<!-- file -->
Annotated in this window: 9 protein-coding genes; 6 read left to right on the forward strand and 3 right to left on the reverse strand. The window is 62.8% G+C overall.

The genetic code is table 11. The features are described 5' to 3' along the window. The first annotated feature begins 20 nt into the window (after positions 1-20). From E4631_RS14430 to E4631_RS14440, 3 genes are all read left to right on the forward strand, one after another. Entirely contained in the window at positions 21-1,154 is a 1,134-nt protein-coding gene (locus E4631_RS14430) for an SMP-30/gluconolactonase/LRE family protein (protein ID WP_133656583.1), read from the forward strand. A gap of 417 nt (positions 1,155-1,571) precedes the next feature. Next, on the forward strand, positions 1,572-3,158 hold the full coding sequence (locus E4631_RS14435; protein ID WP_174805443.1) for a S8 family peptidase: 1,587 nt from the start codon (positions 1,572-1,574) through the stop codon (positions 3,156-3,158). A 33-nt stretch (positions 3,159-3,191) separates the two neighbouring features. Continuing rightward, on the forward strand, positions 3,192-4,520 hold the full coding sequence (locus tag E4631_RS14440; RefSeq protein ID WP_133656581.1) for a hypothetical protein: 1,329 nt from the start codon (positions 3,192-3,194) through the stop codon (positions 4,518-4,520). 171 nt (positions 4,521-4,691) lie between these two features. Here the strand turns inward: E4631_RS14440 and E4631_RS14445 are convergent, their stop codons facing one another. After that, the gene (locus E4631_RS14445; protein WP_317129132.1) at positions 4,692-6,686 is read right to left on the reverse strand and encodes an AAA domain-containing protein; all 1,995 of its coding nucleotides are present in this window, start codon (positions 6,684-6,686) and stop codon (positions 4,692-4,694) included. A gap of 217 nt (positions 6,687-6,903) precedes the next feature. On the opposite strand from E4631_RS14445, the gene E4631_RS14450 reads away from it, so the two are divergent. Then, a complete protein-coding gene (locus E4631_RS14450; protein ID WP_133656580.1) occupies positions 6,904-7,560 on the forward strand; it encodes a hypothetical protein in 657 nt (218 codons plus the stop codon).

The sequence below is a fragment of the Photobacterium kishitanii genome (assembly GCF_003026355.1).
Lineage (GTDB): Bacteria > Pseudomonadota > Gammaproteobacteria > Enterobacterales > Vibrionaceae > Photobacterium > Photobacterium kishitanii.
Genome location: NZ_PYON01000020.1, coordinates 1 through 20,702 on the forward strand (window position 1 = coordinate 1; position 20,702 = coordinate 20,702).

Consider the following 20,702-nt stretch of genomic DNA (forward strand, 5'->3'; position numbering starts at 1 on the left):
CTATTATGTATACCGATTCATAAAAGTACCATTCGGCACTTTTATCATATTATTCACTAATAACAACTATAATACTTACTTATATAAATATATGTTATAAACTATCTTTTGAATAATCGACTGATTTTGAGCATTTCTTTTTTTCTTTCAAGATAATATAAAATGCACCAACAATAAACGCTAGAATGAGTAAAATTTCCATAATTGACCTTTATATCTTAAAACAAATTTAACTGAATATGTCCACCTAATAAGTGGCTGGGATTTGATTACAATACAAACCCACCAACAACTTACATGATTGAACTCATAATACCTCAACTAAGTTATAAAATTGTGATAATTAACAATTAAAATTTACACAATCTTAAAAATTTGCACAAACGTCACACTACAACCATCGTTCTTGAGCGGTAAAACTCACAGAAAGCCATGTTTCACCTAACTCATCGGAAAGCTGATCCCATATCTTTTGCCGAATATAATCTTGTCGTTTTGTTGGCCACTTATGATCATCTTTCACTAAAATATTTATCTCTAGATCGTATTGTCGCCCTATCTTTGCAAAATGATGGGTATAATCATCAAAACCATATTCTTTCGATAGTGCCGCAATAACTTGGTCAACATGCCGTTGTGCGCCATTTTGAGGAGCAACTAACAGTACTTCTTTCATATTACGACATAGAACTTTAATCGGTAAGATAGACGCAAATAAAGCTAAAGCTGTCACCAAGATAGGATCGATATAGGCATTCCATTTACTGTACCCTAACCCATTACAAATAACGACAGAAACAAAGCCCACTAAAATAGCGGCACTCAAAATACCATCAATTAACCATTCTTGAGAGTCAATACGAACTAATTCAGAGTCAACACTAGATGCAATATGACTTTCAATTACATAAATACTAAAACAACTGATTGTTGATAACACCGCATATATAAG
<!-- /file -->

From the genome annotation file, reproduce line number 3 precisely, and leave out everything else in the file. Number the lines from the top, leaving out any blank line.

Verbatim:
The sequence below is a fragment of the Photobacterium kishitanii genome (assembly GCF_003026355.1).